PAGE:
David W. Hicks

Teaching for a Better World: Learning for sustainability

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The nature of ideology

All human knowledge is socially constructed, i.e. no area of human endeavour can ever be neutral or value-free since it is always underpinned by the values and beliefs, both conscious and unconscious, of its proponents. Such sets of beliefs or worldviews are examples of what sociologists call ideologies. Historically, the term ‘ideology’ has often been used to describe a set of beliefs with which one disagrees, whether political, economic or philosophical. Here, however, I use a broader and more helpful definition of ideology as meaning different competing belief systems, as defined by Meighan & Harber in A Sociology of Educating (2007).

Ideology is defined as a broad interlocked set of ideas and beliefs about the world held by a group of people that they demonstrate in both behaviour and conversation to various audiences. These systems of belief are usually seen as ‘the way things really are’ by the groups holding them, and they become the taken-for-granted ways of making sense of the world (Meighan & Harber, 2007: 212).

Education itself can therefore never be ‘neutral’ or ‘value free’, whatever critics may say. It is also important to understand the political ideologies which underpin recent and current western worldviews as well as different views of education. In summarising (if oversimplifying) some of the key features of welfare state, neoliberal and green ideologies (see below) I have particularly drawn on Heywood’s Political Ideologies (2014) and Goodwin’s Using Political Ideas (2014), both of which are vital background reading if you wish to understand debates about the nature of society and the purposes of education today. It is crucial at this stage to understand that ideologies are worldviews shared by large numbers of people. This is quite distinct from the idea that we are all different as individuals. Our individual attitudes and opinions reflect wider and deeper political ideologies/worldviews which we have socially and culturally imbibed from birth onwards. These deeply affect how we see the world and how we ‘make sense’ of society, including education.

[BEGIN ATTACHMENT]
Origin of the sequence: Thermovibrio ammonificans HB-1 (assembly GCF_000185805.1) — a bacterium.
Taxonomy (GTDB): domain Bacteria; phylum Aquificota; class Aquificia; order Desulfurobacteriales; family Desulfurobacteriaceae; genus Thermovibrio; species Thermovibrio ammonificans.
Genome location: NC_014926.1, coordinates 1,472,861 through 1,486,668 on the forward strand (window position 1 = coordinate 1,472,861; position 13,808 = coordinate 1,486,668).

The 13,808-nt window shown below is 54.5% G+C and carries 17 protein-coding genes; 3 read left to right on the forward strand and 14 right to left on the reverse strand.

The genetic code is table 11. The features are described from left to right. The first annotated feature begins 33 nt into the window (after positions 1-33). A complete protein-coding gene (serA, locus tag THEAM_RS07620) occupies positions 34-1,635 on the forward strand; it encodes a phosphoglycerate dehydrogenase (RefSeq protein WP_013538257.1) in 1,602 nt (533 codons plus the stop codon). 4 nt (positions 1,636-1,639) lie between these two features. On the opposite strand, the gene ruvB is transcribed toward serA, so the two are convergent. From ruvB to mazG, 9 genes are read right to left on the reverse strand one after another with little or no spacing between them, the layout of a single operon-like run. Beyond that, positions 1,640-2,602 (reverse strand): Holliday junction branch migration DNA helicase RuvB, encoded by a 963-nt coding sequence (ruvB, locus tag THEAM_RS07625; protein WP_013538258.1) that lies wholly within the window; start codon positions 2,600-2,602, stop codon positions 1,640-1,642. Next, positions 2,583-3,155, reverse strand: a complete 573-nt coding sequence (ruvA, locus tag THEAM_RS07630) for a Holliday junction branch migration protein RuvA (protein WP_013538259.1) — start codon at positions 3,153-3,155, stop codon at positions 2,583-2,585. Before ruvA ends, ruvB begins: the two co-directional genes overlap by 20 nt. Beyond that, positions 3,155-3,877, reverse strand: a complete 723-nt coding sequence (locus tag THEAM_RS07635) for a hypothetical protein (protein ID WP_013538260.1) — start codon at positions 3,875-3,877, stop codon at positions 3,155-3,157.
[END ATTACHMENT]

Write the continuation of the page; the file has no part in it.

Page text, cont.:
NB. The word ‘political’ is often taken to refer to political parties but it is used here in its wider sense, i.e. issues relating to power and authority in society and how that authority is gained and used. Differing political ideologies are what lie behind different political parties, they embody the varying beliefs that people hold about society and how it should work.



Goodwin, B. (2014) Using Political Ideas, Chichester: Wiley

Heywood, A. (2014) Political Ideologies, London: Palgrave Macmillan

Meighan, R. & Harber, C. (2007) A Sociology of Educating, London: Continuum

Powerpoint presentation

This presentation introduces you to: i) the notion of ideology; ii) three competing political ideologies: welfare state, neoliberal and green; iii) and how these each lead to quite different views of what education should be about; iv) the impact of these differing educational ideologies on teachers, students and schools [ppt].

Supporting notes

These notes explore some of the key beliefs underpinning welfare state ideology (1945-1980s in the UK), neoliberal ideology (the dominant ideology in the west today), and green ideology (stressing environmental and human well-being), and the ways in which these ideologies have shaped educational policy and practice. It should be noted that the proponents of such views seldom use the term ideology to refer to their values and beliefs but rather see their views as logical and common sense, this is ‘the way the world work best’. Please note these introductory materials necessarily involve a degree of oversimplification. They do, however, highlight some of the essential differences and key ideas [Ideology Notes]. You will also find the sheet on ‘Discussion skills in groups’ [Discuss Notes] useful here.

Here are six handouts, each of which will enable you to explore and debate some of the above notions relating to education and ideology in more depth.

Case study for discussion

Whilst ‘Teaching for a Better World’ takes a particular subject [pdf15] as its focus it nevertheless encapsulates some of the wider ideological struggles that occur in relation to the curriculum and debates about the purposes of education. List what your curriculum priorities would be in order to prepare students for a future very different from today. How does this compare with 'A sustainable future: four challenges...' ? [pdf16]

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